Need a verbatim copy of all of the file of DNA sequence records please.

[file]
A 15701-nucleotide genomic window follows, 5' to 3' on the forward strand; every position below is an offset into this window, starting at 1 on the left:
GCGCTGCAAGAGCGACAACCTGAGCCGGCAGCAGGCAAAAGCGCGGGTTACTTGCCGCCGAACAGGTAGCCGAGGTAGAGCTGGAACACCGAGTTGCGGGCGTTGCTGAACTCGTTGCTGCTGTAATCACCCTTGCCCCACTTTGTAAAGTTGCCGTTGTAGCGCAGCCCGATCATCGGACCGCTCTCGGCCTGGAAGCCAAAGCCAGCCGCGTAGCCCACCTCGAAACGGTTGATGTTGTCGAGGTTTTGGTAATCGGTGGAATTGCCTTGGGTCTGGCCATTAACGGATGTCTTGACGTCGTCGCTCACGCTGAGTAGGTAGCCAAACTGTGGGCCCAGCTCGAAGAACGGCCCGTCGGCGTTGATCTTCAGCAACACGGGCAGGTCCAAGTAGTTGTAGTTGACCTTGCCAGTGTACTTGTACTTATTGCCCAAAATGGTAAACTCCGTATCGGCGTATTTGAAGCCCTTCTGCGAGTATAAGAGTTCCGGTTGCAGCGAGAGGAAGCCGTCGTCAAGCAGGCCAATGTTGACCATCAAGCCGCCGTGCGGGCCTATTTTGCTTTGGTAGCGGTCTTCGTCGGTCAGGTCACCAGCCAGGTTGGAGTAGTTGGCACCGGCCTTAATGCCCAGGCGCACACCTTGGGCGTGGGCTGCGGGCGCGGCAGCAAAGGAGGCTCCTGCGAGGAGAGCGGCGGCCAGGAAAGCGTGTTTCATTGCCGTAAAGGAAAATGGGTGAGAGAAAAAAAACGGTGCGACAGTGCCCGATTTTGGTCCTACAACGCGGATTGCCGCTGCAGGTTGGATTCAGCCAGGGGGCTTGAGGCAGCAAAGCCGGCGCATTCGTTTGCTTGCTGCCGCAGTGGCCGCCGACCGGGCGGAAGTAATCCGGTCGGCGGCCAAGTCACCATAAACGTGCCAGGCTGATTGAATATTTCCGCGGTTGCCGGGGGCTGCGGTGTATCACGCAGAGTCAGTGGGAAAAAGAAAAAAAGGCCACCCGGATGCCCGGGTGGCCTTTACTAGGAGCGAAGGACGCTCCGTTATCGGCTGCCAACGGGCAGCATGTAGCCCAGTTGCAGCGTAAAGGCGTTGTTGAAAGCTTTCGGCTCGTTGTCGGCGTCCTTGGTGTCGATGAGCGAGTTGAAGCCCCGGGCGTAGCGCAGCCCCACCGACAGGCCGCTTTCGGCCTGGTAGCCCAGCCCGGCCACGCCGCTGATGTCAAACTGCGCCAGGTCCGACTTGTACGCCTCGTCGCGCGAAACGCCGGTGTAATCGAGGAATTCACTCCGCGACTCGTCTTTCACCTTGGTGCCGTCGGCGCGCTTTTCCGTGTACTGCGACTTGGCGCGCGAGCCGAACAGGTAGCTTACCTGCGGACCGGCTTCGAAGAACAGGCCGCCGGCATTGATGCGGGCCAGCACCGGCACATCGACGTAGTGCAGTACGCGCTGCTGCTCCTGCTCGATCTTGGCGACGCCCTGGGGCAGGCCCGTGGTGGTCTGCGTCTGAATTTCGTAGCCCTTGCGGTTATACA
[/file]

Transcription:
A 15701-nucleotide genomic window follows, 5' to 3' on the forward strand; every position below is an offset into this window, starting at 1 on the left:
GCGCTGCAAGAGCGACAACCTGAGCCGGCAGCAGGCAAAAGCGCGGGTTACTTGCCGCCGAACAGGTAGCCGAGGTAGAGCTGGAACACCGAGTTGCGGGCGTTGCTGAACTCGTTGCTGCTGTAATCACCCTTGCCCCACTTTGTAAAGTTGCCGTTGTAGCGCAGCCCGATCATCGGACCGCTCTCGGCCTGGAAGCCAAAGCCAGCCGCGTAGCCCACCTCGAAACGGTTGATGTTGTCGAGGTTTTGGTAATCGGTGGAATTGCCTTGGGTCTGGCCATTAACGGATGTCTTGACGTCGTCGCTCACGCTGAGTAGGTAGCCAAACTGTGGGCCCAGCTCGAAGAACGGCCCGTCGGCGTTGATCTTCAGCAACACGGGCAGGTCCAAGTAGTTGTAGTTGACCTTGCCAGTGTACTTGTACTTATTGCCCAAAATGGTAAACTCCGTATCGGCGTATTTGAAGCCCTTCTGCGAGTATAAGAGTTCCGGTTGCAGCGAGAGGAAGCCGTCGTCAAGCAGGCCAATGTTGACCATCAAGCCGCCGTGCGGGCCTATTTTGCTTTGGTAGCGGTCTTCGTCGGTCAGGTCACCAGCCAGGTTGGAGTAGTTGGCACCGGCCTTAATGCCCAGGCGCACACCTTGGGCGTGGGCTGCGGGCGCGGCAGCAAAGGAGGCTCCTGCGAGGAGAGCGGCGGCCAGGAAAGCGTGTTTCATTGCCGTAAAGGAAAATGGGTGAGAGAAAAAAAACGGTGCGACAGTGCCCGATTTTGGTCCTACAACGCGGATTGCCGCTGCAGGTTGGATTCAGCCAGGGGGCTTGAGGCAGCAAAGCCGGCGCATTCGTTTGCTTGCTGCCGCAGTGGCCGCCGACCGGGCGGAAGTAATCCGGTCGGCGGCCAAGTCACCATAAACGTGCCAGGCTGATTGAATATTTCCGCGGTTGCCGGGGGCTGCGGTGTATCACGCAGAGTCAGTGGGAAAAAGAAAAAAAGGCCACCCGGATGCCCGGGTGGCCTTTACTAGGAGCGAAGGACGCTCCGTTATCGGCTGCCAACGGGCAGCATGTAGCCCAGTTGCAGCGTAAAGGCGTTGTTGAAAGCTTTCGGCTCGTTGTCGGCGTCCTTGGTGTCGATGAGCGAGTTGAAGCCCCGGGCGTAGCGCAGCCCCACCGACAGGCCGCTTTCGGCCTGGTAGCCCAGCCCGGCCACGCCGCTGATGTCAAACTGCGCCAGGTCCGACTTGTACGCCTCGTCGCGCGAAACGCCGGTGTAATCGAGGAATTCACTCCGCGACTCGTCTTTCACCTTGGTGCCGTCGGCGCGCTTTTCCGTGTACTGCGACTTGGCGCGCGAGCCGAACAGGTAGCTTACCTGCGGACCGGCTTCGAAGAACAGGCCGCCGGCATTGATGCGGGCCAGCACCGGCACATCGACGTAGTGCAGTACGCGCTGCTGCTCCTGCTCGATCTTGGCGACGCCCTGGGGCAGGCCCGTGGTGGTCTGCGTCTGAATTTCGTAGCCCTTGCGGTTATACA